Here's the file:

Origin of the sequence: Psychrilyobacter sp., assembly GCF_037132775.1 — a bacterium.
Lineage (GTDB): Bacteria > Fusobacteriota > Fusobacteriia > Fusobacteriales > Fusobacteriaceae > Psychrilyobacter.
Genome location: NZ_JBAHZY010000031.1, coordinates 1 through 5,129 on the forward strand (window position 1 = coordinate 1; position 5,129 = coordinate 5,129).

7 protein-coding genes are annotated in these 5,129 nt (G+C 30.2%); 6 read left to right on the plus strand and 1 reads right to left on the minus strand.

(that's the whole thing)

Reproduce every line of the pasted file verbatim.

Origin of the sequence: Psychrilyobacter sp., assembly GCF_037132775.1 — a bacterium.
Lineage (GTDB): Bacteria > Fusobacteriota > Fusobacteriia > Fusobacteriales > Fusobacteriaceae > Psychrilyobacter.
Genome location: NZ_JBAHZY010000031.1, coordinates 1 through 5,129 on the forward strand (window position 1 = coordinate 1; position 5,129 = coordinate 5,129).

7 protein-coding genes are annotated in these 5,129 nt (G+C 30.2%); 6 read left to right on the plus strand and 1 reads right to left on the minus strand.